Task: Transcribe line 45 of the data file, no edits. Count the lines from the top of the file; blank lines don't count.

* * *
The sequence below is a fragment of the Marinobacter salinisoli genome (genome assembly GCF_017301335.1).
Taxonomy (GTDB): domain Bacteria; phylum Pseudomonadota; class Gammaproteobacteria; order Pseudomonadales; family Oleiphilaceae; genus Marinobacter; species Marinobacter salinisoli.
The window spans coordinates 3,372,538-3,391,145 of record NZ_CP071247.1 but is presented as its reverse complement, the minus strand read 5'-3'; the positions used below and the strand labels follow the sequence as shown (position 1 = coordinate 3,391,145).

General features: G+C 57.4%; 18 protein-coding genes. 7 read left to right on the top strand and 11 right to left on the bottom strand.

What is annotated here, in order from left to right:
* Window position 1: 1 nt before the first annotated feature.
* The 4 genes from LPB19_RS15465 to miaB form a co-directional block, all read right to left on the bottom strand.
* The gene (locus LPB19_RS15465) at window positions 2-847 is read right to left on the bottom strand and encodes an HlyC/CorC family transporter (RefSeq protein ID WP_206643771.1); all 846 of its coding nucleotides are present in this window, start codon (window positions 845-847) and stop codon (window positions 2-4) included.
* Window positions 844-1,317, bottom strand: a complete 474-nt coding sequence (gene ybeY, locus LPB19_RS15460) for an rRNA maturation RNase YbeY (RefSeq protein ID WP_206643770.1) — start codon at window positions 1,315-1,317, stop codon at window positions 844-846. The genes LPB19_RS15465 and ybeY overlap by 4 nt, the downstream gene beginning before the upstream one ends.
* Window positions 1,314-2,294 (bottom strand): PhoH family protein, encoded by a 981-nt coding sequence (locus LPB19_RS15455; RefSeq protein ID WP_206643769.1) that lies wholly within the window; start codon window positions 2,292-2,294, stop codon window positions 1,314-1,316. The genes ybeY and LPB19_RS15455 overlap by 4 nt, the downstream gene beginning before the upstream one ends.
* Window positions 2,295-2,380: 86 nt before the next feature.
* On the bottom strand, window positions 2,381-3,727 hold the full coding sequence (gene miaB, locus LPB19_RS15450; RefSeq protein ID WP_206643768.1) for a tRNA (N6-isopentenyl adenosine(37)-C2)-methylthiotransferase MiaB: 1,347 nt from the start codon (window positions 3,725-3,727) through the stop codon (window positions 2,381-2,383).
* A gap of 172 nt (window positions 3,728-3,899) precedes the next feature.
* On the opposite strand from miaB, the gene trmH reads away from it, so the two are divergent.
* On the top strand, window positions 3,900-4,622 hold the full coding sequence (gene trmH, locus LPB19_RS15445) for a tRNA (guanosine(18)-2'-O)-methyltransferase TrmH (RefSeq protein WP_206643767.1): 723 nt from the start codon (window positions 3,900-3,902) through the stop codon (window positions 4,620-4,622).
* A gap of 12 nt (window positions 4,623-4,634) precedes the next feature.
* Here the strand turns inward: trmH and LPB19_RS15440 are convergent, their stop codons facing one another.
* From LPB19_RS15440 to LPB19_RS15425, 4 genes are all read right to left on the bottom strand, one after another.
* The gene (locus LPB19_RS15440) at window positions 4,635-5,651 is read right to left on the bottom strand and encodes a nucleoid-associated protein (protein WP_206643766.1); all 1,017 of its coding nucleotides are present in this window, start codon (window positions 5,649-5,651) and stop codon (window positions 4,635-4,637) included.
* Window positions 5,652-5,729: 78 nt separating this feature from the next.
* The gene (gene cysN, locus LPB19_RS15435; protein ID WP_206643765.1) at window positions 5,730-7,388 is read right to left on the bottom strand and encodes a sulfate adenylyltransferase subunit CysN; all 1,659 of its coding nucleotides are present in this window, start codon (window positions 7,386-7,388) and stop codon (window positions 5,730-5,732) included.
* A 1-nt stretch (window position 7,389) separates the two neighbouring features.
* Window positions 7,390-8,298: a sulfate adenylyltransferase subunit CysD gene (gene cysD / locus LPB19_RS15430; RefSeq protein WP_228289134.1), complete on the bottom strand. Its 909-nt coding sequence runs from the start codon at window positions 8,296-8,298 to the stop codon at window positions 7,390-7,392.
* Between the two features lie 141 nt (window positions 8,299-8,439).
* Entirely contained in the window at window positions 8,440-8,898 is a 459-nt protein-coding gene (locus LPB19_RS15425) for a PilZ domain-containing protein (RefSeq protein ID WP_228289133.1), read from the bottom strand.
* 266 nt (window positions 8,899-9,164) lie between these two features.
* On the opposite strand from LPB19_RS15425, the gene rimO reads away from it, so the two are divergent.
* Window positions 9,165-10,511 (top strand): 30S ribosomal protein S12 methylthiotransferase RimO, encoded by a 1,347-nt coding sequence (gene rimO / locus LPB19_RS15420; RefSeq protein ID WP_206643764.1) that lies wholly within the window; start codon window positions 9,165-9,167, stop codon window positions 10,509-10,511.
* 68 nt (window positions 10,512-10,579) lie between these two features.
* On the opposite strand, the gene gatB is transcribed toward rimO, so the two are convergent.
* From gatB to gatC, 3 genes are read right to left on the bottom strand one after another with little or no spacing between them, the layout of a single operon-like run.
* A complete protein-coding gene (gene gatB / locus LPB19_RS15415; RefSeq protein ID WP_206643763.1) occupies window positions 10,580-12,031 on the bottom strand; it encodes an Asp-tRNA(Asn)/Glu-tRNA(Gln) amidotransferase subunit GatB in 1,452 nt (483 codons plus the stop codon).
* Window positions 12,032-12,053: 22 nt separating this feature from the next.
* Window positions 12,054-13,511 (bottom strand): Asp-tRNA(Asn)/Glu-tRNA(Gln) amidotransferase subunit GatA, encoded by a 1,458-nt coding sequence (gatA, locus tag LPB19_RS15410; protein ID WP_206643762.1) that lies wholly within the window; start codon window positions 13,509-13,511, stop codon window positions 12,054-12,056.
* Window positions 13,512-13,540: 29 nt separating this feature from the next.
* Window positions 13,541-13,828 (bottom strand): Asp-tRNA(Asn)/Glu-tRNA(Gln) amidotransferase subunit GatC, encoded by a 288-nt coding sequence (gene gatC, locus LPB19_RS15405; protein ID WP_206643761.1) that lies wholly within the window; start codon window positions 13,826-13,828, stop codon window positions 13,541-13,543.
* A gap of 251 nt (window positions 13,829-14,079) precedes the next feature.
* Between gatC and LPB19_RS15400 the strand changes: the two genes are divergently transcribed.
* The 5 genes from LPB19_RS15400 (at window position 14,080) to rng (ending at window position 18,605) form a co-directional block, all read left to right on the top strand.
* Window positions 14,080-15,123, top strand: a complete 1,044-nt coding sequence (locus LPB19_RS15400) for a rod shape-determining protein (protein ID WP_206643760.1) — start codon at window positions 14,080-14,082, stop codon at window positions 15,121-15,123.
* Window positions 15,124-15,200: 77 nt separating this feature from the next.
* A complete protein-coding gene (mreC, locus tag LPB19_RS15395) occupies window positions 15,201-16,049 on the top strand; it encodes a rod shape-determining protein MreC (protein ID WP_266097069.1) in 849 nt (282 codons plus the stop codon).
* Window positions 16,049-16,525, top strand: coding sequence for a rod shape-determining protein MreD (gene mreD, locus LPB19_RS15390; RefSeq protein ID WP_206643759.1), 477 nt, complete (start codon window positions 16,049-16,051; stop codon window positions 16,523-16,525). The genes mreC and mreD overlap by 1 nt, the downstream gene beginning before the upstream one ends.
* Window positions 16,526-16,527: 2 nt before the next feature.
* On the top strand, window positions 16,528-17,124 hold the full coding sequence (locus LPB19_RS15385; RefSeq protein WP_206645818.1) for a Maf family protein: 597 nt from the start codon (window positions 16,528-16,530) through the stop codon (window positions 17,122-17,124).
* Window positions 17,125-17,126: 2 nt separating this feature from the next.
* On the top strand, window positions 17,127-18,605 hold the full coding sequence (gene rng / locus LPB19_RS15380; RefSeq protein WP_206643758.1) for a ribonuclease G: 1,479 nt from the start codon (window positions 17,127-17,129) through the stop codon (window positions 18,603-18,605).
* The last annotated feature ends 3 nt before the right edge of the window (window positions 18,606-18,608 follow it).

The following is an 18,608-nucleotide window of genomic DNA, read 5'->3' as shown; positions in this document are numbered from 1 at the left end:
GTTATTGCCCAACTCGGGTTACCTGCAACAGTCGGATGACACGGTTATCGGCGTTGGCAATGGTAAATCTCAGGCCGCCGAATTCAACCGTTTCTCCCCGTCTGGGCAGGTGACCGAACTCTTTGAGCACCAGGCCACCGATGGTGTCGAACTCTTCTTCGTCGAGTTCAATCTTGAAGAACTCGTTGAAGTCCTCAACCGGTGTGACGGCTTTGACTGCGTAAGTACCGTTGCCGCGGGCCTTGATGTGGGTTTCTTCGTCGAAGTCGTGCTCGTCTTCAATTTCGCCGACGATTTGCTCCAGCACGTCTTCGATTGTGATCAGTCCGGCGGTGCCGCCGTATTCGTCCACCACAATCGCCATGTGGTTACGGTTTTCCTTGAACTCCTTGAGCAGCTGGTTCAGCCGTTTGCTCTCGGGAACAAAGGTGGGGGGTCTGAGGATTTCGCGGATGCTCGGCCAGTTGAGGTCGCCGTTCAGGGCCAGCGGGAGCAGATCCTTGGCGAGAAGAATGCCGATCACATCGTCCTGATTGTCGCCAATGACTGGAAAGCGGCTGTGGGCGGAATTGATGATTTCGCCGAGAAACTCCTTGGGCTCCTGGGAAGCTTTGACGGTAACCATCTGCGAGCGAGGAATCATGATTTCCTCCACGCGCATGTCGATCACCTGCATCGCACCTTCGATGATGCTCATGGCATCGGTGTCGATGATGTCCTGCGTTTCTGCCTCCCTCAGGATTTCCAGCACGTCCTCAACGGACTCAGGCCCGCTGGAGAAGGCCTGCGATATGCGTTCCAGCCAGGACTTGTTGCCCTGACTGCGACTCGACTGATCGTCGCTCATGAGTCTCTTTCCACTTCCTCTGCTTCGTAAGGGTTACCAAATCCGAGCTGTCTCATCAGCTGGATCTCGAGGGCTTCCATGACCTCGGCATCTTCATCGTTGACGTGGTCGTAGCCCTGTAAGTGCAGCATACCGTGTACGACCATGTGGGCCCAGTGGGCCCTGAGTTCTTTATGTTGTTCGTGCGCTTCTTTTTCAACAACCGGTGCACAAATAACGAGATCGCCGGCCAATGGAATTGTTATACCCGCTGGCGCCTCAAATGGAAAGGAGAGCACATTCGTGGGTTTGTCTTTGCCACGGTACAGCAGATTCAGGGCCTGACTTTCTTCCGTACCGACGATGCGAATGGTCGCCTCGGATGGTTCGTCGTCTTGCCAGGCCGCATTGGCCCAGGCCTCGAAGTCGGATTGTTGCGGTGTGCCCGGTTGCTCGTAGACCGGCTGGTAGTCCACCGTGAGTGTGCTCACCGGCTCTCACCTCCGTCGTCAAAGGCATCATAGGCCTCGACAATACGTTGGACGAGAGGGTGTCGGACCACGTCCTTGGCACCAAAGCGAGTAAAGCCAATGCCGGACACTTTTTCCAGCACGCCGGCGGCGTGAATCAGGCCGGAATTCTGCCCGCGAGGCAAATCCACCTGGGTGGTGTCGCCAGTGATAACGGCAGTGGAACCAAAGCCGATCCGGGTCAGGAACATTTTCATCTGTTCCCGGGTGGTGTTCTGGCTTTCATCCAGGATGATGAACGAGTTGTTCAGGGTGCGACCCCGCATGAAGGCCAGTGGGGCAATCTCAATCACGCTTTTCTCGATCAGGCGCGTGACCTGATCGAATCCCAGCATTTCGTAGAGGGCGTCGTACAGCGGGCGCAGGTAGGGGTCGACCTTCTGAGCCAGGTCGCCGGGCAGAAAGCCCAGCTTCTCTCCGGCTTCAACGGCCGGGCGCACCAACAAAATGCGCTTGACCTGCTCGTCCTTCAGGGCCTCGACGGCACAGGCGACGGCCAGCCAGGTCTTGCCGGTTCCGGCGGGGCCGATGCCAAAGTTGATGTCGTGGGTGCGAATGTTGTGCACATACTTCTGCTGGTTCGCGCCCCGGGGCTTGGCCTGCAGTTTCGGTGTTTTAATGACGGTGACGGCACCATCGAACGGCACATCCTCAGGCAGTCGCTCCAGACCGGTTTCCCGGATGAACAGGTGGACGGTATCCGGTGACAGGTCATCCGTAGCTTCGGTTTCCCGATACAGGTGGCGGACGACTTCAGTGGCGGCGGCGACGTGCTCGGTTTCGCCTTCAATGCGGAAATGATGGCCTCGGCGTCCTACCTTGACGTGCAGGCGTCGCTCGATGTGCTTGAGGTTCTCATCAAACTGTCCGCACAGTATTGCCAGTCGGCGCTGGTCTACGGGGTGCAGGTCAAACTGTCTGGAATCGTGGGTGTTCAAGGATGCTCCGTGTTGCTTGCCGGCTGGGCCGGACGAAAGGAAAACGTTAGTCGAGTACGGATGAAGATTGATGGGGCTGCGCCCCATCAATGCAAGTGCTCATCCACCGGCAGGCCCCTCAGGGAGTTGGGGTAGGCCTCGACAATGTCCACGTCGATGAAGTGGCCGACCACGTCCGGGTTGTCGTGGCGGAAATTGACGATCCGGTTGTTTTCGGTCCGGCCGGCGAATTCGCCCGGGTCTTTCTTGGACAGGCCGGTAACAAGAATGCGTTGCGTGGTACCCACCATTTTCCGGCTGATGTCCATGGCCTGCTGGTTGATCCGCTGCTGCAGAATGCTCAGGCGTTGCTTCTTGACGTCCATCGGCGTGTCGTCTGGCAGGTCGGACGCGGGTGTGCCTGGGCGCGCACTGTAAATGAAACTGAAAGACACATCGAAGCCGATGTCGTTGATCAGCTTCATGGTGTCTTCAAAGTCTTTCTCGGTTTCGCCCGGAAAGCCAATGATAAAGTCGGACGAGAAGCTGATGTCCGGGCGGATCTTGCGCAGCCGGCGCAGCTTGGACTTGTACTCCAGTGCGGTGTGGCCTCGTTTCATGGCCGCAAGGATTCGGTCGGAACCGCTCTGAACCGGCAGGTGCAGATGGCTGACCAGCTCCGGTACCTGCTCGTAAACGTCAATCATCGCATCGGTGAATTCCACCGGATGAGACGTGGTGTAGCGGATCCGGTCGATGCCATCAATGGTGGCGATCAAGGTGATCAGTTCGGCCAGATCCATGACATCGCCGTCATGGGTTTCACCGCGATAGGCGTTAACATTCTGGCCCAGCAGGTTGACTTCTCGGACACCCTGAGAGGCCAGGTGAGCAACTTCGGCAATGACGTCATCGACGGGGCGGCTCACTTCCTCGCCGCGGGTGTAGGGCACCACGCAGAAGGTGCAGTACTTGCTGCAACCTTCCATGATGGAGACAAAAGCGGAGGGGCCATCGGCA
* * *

* On the top strand, window positions 16,528-17,124 hold the full coding sequence (locus LPB19_RS15385; RefSeq protein WP_206645818.1) for a Maf family protein: 597 nt from the start codon (window positions 16,528-16,530) through the stop codon (window positions 17,122-17,124).